¶6 Mother had no difficulty complying with the family plan. She regularly submitted to random drug testing, and (aside from the first two) the tests were negative. By October, Mother's therapist stated Mother was actively participating in appointments and "willingly confront[ing] issues regarding her parenting." Her therapist recommended DCFS consider extending Mother's parent-time privileges. Later that month, during a six-month review hearing, the juvenile court authorized unsupervised parent-time for Mother with the twins.4 By all accounts, Mother was on a "positive trajectory."
¶7 But by December, although Mother remained in compliance with the family plan and even received authorization for unsupervised parent-time with M.Y., there were some concerns about Mother's "willingness to take direction [in family therapy] and practice the skills that she [was being] taught." In a team meeting with DCFS, the family therapist explained that Mother struggled to accept support and direction and "refused to practice" the techniques recommended to her.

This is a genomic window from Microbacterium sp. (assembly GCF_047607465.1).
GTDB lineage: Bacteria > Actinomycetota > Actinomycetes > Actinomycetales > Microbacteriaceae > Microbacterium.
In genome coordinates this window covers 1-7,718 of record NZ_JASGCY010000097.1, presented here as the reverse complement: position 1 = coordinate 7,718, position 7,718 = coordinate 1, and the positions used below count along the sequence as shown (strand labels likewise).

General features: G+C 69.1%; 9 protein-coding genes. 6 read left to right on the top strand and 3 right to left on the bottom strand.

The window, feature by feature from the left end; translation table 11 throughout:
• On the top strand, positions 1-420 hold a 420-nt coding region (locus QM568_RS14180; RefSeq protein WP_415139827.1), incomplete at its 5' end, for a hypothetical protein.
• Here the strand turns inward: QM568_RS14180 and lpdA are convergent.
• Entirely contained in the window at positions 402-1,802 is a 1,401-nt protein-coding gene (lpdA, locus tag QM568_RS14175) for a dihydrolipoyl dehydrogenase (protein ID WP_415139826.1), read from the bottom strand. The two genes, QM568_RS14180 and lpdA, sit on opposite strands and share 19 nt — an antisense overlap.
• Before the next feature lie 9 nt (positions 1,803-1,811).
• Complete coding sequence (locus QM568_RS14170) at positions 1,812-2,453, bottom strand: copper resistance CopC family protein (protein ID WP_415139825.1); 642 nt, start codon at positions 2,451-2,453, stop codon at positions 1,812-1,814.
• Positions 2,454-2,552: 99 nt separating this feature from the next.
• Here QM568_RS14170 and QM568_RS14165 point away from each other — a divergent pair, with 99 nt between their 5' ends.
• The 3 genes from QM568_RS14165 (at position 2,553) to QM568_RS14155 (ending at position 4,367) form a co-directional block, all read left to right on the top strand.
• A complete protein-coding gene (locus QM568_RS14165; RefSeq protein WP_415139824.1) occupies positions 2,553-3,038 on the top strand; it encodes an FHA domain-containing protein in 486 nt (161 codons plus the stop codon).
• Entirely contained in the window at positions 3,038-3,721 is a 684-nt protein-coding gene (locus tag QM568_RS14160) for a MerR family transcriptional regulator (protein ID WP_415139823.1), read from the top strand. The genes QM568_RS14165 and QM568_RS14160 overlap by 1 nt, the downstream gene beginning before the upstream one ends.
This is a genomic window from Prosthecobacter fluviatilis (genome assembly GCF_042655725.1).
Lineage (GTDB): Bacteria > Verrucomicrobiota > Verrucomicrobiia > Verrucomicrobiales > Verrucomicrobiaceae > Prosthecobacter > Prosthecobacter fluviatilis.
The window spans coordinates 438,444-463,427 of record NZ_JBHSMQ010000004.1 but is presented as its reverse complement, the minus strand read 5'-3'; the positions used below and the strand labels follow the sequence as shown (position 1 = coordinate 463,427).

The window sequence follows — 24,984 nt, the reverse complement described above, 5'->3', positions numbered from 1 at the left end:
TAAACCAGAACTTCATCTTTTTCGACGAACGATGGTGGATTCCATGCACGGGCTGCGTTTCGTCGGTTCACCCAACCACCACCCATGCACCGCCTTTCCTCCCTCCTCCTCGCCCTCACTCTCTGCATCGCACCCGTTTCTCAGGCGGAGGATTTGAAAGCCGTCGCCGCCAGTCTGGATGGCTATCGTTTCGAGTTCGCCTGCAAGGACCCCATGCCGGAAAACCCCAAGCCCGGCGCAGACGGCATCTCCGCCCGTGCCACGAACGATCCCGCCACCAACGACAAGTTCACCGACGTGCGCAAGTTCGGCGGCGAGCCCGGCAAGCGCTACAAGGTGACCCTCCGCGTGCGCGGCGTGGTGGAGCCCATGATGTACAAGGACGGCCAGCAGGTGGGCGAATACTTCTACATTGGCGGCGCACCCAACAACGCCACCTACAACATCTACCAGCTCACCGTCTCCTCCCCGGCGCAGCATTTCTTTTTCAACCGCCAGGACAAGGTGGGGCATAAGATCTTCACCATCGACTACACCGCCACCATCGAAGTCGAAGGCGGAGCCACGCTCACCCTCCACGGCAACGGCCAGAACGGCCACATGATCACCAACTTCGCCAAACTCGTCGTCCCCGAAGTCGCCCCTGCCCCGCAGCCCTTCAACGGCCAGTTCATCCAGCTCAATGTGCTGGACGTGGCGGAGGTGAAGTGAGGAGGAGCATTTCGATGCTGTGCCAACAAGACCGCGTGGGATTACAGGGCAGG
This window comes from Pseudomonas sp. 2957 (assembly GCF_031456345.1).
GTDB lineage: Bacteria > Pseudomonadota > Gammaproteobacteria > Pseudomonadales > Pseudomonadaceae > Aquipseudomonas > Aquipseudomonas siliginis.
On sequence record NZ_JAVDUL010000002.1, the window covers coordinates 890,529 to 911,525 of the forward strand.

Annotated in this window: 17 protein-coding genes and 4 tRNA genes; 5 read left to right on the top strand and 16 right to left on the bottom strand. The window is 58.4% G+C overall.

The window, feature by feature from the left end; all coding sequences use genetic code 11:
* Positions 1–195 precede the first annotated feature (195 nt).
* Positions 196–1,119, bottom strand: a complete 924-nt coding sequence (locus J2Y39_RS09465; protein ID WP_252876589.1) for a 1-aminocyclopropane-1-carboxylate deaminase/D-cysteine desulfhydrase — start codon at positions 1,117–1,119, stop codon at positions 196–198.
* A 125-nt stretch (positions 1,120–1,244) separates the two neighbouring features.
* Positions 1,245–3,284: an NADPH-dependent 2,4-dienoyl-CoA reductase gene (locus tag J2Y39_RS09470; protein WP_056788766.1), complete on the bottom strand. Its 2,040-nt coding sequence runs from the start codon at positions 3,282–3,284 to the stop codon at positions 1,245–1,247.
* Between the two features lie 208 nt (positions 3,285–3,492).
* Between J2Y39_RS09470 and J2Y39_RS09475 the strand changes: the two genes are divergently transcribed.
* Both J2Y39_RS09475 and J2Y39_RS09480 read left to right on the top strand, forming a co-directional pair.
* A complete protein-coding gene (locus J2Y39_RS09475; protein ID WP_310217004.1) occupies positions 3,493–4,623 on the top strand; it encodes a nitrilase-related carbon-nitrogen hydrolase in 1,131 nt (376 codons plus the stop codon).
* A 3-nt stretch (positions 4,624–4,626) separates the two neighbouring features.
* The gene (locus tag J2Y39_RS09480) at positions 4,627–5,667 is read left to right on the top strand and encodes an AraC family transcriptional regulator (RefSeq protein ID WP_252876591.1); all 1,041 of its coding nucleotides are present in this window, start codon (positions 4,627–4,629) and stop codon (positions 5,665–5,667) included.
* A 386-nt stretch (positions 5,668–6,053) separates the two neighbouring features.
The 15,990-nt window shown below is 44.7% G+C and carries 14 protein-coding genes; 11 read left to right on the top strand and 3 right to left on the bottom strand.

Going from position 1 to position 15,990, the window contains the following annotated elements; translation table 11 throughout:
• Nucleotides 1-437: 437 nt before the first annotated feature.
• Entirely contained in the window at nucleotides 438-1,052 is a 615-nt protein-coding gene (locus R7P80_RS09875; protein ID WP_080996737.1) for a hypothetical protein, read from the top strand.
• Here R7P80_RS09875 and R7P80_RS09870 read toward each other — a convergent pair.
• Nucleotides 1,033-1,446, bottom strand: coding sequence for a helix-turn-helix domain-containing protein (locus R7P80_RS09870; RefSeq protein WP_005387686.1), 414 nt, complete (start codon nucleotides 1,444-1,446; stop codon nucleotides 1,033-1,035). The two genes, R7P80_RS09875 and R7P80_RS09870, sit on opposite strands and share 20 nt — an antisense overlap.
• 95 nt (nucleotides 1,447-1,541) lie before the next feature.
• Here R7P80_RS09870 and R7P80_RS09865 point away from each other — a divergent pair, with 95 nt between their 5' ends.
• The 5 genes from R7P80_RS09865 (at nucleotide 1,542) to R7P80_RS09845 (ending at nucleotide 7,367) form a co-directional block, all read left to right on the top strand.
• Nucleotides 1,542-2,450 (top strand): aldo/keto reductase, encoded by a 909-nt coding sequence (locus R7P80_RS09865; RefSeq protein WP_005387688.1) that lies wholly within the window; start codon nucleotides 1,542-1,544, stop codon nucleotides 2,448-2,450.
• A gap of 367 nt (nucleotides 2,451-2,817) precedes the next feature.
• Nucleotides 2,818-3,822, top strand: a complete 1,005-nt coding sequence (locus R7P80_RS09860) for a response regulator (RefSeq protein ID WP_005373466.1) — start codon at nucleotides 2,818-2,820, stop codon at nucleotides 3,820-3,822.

¶8 By January 2020, though, DCFS reported Mother had made some improvements and was more receptive to family therapy. Mother's therapist corroborated this progress. Nevertheless, DCFS retained reservations about returning the Children to her. It thought the twins "need[ed] more time to work on their trust in and relationship with" Mother. The twins remained hesitant to participate in parent-time with Mother and to attend family therapy sessions, and they were nervous about returning to live with her. At one point, K.Y. reported, "I don't really like our mom but I don't like to lose her either but I don't want to live with her." In April, DCFS asked the court to extend reunification services to see whether, with more time, the relationship between the twins and Mother could be fortified. The court agreed and found a ninety-day extension in the Children's best interest, stating reunification was "probable." In May, with reunification services extended, DCFS made a referral for Mother to begin peer-parenting. Mother joined a waiting list for that service.